I used to think that all the rules I had in my head and the expectations I had for my kids would just be followed, no problem. That’s what I did - for the most part anyway. I used to think that a punishment would be enough to convince my child he or she did something wrong and then they wouldn’t repeat it. Now I know that each child is so different, and each situation has to be looked at differently as well, and that all the rules and expectations I had in my head can mostly be thrown out the window.
I used to think it would be easy, with some bumps in the road. Now I know it’s difficult and mostly bumpy, with some smooth sections. The smooth sections are the ones that make you forget about the bumps.
I used to think I would never, ever let my kids ________________. Now I know there is no way I could have known enough to decide that before my kids were born. Example: my son refused to sleep in his bed, and slept instead on the couch, for almost an entire year. I realized a few weeks into it that while I did not like this fact, it wasn’t so important in the scheme of things. Was he sleeping? Yes. Why should it matter so much where he slept? I used to think I would be rigid about those rules because I also used to think my kids would just follow them.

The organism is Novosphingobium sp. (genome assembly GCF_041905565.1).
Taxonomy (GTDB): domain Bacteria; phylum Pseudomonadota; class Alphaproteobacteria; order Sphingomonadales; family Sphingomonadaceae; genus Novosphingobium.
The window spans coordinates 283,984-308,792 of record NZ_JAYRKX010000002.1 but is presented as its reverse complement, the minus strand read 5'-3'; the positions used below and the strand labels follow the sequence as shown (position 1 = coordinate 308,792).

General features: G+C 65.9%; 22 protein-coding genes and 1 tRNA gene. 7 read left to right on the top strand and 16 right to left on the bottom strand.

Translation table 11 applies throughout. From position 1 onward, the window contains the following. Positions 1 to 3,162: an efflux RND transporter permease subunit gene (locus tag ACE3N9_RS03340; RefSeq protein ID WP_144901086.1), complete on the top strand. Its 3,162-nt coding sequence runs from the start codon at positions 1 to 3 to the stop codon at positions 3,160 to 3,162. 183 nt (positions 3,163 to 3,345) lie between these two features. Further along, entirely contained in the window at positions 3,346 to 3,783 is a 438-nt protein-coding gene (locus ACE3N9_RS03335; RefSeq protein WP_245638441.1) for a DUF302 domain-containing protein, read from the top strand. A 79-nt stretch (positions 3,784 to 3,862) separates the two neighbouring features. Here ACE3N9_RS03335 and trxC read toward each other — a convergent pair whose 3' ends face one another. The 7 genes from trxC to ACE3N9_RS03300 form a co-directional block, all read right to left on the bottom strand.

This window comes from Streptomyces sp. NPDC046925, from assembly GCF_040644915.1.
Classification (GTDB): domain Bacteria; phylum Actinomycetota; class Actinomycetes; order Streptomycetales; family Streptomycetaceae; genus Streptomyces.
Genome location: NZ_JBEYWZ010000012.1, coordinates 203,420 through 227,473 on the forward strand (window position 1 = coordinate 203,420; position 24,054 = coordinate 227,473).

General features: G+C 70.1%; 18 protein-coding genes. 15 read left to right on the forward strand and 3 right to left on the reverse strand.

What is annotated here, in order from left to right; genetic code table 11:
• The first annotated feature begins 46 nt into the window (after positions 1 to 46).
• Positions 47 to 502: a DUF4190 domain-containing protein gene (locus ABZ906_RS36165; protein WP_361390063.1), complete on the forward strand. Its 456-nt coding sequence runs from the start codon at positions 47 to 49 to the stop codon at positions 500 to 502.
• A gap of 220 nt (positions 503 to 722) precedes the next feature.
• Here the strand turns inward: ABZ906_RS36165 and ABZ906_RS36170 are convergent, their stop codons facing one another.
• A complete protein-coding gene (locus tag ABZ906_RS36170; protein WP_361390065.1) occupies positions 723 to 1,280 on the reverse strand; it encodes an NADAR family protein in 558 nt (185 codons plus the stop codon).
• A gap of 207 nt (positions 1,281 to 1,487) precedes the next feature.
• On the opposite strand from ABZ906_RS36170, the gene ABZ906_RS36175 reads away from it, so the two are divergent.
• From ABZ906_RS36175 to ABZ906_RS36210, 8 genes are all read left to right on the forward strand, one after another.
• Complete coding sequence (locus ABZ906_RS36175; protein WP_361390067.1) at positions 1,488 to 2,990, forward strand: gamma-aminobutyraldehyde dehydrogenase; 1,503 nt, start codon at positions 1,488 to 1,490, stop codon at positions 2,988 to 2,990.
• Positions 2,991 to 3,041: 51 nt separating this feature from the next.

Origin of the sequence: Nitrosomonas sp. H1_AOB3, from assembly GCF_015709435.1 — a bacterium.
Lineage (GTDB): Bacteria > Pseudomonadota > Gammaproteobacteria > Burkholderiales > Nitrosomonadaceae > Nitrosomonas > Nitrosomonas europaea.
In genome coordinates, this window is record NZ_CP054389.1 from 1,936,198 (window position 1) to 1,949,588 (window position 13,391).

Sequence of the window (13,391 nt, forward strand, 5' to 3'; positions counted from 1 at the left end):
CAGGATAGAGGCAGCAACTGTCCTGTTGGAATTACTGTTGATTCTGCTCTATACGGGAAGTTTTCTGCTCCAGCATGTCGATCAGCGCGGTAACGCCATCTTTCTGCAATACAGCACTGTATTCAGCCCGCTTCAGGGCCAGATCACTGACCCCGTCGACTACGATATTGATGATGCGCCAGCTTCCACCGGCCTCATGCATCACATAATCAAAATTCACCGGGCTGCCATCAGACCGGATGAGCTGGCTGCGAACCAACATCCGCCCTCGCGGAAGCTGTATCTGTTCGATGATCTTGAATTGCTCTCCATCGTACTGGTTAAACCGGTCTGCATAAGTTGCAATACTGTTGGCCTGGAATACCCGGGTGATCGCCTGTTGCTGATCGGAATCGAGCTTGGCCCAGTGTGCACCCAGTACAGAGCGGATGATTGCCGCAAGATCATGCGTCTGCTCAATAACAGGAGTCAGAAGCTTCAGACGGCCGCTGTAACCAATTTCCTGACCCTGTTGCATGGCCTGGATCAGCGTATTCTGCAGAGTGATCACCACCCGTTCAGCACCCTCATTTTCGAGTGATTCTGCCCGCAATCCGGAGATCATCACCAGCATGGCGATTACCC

Now I know. Being a mom means making it up as you go along, compromising, rethinking your stance all the time. Sometimes you get it right, sometimes you don’t.
Being a teacher is much like this. I used to think that teachers maybe just have a special thing that guides them every day and makes them natural teachers. After 20 plus years of teaching, now I know that isn’t completely true. Yes- teachers are often masters at the content of what they teach, and yes - some teachers are more naturally good at it. But finding what works with our students is a different matter. Teaching involves a ton of trials with failures and successes. Good teachers, in my mind, don’t always stick to something because it’s always worked. Good teachers try new ways and new lessons all the time. Sometimes they work - sometimes they fall flat. But they don’t stop trying. After all, our students are always changing, so we should change with them and learn with them.
Like parenting, teaching involves mostly bumpy roads with some smooth parts. And like with parenting, those smooth parts are what makes you forget about the bumps and keep us doing what we’re doing.
Each of our students is so different also. We can’t pretend to meet all of their needs all of the time, or completely know or understand them always, but that doesn’t mean we should stop trying. Finally, teachers, like parents, are not perfect. Some of us have more experience than others, but all of us are learning as we go.